Whether you’re new to Bristol, just visiting or are a lifelong resident, you should know that the city is chock full of iconic landmarks. From Clifton Suspension Bridge to Ashton Gate Stadium, the Wills Memorial Building and the Floating Harbour. But there’s only one place where you can see them all at once: Cabot Tower.
Offering the most unbelievable, panoramic views of Bristol, you can see for miles from the top of Cabot Tower. Soaking in city life and Bristol’s history all at once. Even the surrounding Brandon Hill takes on a new beauty as you gaze down. Full of fabulous flora and fauna, and various park dwellers below – anywhere good for people-watching is a plus in our book!
As the oldest park in Bristol, the Earl of Gloucester granted Brandon Hill to the council in 1174. However, it was used only for animal grazing until it was opened as a public space in 1625. Before the introduction of Cabot Tower at its summit stood a chapel which was replaced by a windmill in the 16th century. Today, it is known for its diverse natural habitats, winding paths and, of course, Cabot Tower.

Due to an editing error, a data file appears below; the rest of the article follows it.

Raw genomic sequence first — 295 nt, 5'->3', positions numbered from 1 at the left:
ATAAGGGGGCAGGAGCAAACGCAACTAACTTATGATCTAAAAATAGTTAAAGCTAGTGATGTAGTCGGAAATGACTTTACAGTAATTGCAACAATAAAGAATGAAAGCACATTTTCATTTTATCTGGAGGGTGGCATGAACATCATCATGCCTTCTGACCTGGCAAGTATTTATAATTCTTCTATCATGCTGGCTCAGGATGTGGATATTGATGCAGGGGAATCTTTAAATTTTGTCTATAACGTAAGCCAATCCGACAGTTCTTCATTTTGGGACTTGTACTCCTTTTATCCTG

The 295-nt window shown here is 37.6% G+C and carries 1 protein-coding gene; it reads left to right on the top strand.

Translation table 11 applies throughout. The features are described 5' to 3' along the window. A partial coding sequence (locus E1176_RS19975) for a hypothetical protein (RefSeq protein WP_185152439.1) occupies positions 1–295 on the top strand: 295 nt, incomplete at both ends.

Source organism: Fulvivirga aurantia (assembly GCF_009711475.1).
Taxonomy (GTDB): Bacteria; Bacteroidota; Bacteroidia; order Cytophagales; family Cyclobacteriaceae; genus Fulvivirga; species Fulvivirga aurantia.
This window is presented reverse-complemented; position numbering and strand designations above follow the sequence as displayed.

But the 105-foot tower does make you work for its unbeatable views. You’ll first have to climb uphill through Brandon Hill to reach the tower, before then tackling its narrow, spiralling 108 steps. It never seems like a good idea – especially when you’re halfway up and pump into someone coming down – but reaching the top provides pure elation.
Open to the public, free of charge, every day, it was built in 1897 to commemorate the 400th anniversary of John Cabot’s voyage from Bristol to Canada. Made from red sandstone, using Bath Stone for ornamentation, it’s not bad looking either. There’s also another Cabot Tower built at the same time, although quite different looking, in Newfoundland commemorating the same journey.
So why build a tower for John Cabot?
Bristolians will obviously recognise the Cabot name, from Cabot Tower, Cabot Circus, and the former council ward, among other things. But what makes him so special? Well, John Cabot was an Italian explorer, who became the first European since the Vikings to arrive in North America.
Under the commission of Henry VII, he set sail from Bristol and landed on what we now call Newfoundland in Canada in 1497. A replica of his ship, The Matthew, was built to commemorate the 500th anniversary of this voyage and is now docked in Bristol – you might even be able to spot it sailing some days from the top of Cabot Tower!